By Michael Bryan
Senator Martha McSally cast the defining vote of her short tenure in the Senate yesterday when she voted against the Senate resolution terminating Trump’s fallacious emergency on the southern border under the 1976 National Emergencies Act. McSally’s vote was surely intended to protect her right flank as she faces another election for her seat in 2020; voting for the President’s unprecedented power grab will surely win her fans on the right, but at what cost to her duty and oath to uphold the Constitution?
McSally certainly has a certain degree of herd security for her cowardly act – only 12 of her colleagues had the fortitude to stand up for the Constitutional prerogatives of the Congress to allocate spending. However, the fact that most of the GOP caucus is enthralled by a grifter is no excuse for betraying your Constitutional oath.
The 1976 Act is a limit on Presidential power to declare emergencies, not an enablement act. By declaring an emergency when clearly not much has changed on the border in years, except that Congress explicitly voted to deny him funds to build his wall, Trump seeks to bypass Congressional control of the purse under Article I in order to redirect funds that Congress has already allocated to other uses – specifically, emergency relief funds and military building projects.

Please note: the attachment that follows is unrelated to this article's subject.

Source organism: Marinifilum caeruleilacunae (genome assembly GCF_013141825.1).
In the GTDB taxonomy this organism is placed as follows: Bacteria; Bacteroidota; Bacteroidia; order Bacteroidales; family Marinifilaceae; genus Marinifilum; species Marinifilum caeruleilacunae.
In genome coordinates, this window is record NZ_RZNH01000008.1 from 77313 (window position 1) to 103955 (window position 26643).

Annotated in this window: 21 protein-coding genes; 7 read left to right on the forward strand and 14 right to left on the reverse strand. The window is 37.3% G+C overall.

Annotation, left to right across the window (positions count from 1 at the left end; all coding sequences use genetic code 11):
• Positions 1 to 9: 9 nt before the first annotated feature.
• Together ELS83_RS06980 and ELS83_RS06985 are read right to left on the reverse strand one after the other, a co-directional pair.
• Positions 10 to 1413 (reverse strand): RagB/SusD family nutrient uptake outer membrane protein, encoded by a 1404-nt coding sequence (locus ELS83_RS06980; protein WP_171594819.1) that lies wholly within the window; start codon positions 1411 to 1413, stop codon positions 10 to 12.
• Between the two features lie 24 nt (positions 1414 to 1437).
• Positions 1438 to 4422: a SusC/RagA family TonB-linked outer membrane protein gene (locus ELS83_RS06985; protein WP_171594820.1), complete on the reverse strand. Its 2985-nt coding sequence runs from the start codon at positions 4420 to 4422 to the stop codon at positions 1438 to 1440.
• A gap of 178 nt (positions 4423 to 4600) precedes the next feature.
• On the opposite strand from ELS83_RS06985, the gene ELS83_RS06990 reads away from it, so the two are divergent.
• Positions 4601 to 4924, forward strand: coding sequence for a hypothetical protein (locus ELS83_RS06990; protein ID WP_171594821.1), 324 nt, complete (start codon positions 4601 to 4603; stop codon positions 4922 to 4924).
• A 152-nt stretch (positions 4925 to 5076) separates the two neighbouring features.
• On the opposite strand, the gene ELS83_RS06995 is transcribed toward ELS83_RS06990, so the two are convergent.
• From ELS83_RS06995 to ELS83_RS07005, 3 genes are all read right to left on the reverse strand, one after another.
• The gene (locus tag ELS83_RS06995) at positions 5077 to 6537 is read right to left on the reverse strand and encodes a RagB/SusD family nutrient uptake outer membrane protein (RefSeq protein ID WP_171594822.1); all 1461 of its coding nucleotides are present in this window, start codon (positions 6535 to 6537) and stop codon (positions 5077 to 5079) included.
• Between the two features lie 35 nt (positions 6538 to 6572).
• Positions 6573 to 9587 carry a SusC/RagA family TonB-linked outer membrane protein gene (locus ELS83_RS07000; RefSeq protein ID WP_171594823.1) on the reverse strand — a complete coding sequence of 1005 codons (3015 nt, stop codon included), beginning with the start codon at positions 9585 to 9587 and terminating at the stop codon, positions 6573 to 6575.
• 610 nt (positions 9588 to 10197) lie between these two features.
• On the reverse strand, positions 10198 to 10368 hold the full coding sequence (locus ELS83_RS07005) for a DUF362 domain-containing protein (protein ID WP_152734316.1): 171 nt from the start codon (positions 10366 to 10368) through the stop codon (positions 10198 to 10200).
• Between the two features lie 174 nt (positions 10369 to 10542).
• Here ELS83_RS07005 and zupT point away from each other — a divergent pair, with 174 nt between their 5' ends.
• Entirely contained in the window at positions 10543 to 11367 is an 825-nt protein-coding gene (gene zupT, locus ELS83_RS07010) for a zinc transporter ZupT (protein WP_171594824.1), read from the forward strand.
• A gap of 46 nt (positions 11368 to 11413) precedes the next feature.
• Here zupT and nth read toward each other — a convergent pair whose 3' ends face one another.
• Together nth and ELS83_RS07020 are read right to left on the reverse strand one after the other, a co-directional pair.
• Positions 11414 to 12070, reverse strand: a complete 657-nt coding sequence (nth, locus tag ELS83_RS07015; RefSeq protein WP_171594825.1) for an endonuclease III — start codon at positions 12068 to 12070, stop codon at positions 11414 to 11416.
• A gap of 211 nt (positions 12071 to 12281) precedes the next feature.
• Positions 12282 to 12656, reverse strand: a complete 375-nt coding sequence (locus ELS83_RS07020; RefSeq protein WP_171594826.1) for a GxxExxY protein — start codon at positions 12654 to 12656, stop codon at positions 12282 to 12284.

The President’s seizure of such power from Congress fundamentally shifts the balance of power between the branches of our government in favor of the Presidency. One can debate whether that would be a good idea, but it certainly isn’t a wise innovation without any deliberation beyond whether one supports this particular over-reaching President for this petty purpose. That’s what McSally and too many of her Congressional GOP colleagues did with their votes in favor of the President – voted to permanently give away to the Presidency one of the central powers of Congress.
This vote was a betrayal of the founding design of the Constitution – a betrayal of these Senators’ own powers – and that is the first step on the road to centralizing more and more power in the Presidency, until we truly have an imperial chief executive.
Senator Tom Tillis of North Carolina wrote in the Washington Post regarding his decision to vote against the President: